Gregory said, "Oh, I made that up."

I was astonished. "You invented the foreword, too? You mean you actually invented the plots, and the characters, and then you invented the foreword to explain it all? That is so clever!"

Gregory was grateful for the compliment, but also excited about going inside the Doge's private chapel, which had been long out of the public eye and recently restored. "Yes. Thank you! Isn't this great?" 

Doge's private chapel - Rosella Zorzi's book launch - Photo: Cat Bauer
I am revealing his secret, but I think it should be revealed because it underlines how very talented Gregory Dowling is. It seems I had the wrong impression of him. He's got that Oxford mind, but years of living in Venice have made him Venetian, capable of creating such a likeable narrator as Alvise Marangon, a narrator out of his depth yet still able to conquer whatever Venetian intrigues come his way. There are so many books set in Venice that just scrape the surface, written by people who only know the city superficially. Gregory Dowling's books are a genuine bridge between the inner sanctum of Venice and the outside world. I hope they will soon be translated into Italian so more Venetians can enjoy them, too.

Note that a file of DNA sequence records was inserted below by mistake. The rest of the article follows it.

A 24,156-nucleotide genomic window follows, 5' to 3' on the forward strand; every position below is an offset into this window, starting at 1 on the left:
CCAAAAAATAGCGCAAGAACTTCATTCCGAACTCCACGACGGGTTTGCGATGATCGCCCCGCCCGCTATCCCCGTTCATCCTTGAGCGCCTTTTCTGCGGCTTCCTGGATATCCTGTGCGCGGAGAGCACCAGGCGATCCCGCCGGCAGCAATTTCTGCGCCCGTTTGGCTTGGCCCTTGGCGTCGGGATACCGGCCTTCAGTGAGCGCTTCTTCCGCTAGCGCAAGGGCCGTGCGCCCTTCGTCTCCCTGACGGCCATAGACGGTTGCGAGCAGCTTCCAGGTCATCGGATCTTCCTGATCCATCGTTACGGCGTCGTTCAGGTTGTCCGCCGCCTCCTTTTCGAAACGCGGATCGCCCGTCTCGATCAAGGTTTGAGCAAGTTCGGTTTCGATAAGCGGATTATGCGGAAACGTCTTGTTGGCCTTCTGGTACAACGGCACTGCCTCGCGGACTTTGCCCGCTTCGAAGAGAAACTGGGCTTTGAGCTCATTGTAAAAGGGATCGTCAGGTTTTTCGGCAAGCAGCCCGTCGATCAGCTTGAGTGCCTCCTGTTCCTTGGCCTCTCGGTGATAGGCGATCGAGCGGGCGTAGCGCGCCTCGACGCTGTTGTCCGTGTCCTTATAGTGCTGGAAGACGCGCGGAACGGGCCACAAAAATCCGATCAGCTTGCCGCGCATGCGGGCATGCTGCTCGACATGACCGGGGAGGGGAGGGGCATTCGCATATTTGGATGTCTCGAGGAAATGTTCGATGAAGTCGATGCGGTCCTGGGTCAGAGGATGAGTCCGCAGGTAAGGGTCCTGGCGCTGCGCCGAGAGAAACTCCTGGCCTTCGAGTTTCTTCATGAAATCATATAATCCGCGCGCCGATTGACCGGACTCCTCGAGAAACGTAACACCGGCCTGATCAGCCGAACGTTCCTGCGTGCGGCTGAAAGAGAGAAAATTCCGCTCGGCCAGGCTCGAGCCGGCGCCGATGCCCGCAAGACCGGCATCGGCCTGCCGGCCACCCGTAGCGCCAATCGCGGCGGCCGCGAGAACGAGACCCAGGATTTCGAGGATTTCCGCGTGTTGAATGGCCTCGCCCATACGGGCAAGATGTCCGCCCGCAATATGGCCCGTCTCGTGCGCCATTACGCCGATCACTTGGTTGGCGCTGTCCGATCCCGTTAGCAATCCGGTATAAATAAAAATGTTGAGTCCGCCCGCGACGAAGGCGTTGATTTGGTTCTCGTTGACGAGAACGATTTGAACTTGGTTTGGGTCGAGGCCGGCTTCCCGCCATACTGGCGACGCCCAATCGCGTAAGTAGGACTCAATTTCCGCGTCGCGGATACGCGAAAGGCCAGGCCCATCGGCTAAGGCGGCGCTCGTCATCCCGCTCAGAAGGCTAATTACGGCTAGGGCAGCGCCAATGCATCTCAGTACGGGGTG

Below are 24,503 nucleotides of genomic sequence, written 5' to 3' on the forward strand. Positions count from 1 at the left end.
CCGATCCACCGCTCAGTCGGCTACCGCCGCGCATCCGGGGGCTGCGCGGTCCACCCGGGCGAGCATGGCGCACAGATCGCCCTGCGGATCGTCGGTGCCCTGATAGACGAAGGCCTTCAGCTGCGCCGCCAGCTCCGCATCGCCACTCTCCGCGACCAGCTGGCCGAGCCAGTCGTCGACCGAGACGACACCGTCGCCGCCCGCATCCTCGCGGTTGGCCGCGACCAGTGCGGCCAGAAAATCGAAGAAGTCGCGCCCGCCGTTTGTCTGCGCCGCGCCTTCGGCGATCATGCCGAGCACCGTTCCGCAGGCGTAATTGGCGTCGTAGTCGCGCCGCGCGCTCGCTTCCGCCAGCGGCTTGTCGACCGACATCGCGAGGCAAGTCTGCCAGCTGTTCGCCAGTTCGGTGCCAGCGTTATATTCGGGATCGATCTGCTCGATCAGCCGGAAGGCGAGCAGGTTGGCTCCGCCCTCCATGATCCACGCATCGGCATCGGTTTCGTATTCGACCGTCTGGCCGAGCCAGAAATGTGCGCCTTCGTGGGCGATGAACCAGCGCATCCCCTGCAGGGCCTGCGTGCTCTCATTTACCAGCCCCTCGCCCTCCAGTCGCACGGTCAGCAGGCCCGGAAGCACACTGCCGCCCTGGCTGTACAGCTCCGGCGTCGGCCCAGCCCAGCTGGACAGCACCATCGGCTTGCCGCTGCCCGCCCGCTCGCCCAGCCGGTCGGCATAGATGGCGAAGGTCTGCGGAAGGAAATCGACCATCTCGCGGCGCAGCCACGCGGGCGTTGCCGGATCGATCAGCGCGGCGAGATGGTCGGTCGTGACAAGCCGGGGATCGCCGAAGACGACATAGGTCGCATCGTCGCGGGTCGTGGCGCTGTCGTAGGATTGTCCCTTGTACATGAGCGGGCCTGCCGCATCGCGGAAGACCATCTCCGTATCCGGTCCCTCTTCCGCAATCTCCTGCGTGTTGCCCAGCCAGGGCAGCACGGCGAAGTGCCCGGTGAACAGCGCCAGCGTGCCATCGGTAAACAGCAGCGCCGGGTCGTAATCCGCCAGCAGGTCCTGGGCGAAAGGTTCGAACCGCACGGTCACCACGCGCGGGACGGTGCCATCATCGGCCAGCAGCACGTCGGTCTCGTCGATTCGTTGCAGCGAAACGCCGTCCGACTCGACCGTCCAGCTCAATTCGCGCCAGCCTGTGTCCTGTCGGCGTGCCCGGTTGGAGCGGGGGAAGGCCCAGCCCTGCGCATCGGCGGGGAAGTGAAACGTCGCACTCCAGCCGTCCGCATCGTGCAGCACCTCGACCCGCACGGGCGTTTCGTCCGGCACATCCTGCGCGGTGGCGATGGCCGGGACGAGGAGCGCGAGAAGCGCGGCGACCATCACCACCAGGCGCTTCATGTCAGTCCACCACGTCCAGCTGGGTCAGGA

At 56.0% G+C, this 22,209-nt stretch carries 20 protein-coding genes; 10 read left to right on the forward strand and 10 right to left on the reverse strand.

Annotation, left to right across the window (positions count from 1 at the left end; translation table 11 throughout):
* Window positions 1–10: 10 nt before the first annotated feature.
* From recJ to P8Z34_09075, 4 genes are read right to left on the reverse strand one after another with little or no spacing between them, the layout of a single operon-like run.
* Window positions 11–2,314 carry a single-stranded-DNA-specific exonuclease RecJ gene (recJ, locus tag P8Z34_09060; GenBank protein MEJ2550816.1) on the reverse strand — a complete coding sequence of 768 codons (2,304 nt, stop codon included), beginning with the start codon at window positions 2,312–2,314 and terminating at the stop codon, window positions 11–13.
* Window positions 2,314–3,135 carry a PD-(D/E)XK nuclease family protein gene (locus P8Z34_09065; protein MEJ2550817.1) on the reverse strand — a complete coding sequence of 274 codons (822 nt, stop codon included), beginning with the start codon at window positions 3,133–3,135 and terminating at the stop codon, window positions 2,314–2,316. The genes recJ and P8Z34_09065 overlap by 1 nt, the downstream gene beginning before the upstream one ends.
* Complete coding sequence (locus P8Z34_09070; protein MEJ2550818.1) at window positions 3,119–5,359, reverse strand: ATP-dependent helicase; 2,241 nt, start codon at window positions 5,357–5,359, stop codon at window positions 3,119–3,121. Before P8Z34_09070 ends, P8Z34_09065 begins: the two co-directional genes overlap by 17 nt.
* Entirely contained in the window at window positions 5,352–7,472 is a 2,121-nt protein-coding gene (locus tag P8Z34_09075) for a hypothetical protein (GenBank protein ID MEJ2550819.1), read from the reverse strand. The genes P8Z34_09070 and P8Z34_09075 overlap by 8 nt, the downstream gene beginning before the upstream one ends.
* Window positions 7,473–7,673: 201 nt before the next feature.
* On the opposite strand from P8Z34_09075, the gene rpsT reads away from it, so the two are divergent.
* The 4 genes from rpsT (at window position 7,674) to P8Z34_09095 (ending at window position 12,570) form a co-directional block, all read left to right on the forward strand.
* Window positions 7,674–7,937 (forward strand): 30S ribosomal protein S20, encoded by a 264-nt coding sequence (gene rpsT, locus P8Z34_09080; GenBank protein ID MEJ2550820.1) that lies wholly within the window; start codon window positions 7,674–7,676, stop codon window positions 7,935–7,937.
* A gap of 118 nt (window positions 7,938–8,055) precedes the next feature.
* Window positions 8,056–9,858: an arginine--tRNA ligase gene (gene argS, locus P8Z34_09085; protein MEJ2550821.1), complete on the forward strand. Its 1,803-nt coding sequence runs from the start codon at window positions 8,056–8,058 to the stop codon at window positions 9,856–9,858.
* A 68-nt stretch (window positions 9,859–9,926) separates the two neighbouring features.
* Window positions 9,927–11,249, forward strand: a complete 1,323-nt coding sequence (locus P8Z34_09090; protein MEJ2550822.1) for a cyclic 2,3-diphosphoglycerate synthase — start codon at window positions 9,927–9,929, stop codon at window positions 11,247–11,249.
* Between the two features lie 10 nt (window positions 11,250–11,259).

I cannot wait for the next Alvise Marangon historical thriller.

"Dowling teaches American literature at a university in Venice. It shows. Ascension blends a laconic, amused style informed by American detective literature with a profound knowledge of Venetian geography and history. Stylish, clever and gripping." The Times

"Alvise is a terrific character, the murder mystery is absorbingly ingenious and, if you are a sucker for Venice, the sights, sounds and smells of its streets and canals ooze up from the page." Daily Mail 

"Wonderful...I loved being transported to my favourite time in my favourite city." Andrea di Robilant

"A special thriller set in the Venetian past -- its colours and intrigues so vividly described." Francesco da Mosto

"A wonderful page-turner with a fabulous cast of characters." Historical Novels Society

Ciao from Venezia,
Cat Bauer
Venetian Cat - The Venice Blog

1 comment:

  1. Gregory Dowling's books are a genuine bridge between the inner sanctum of Venice and the outside world.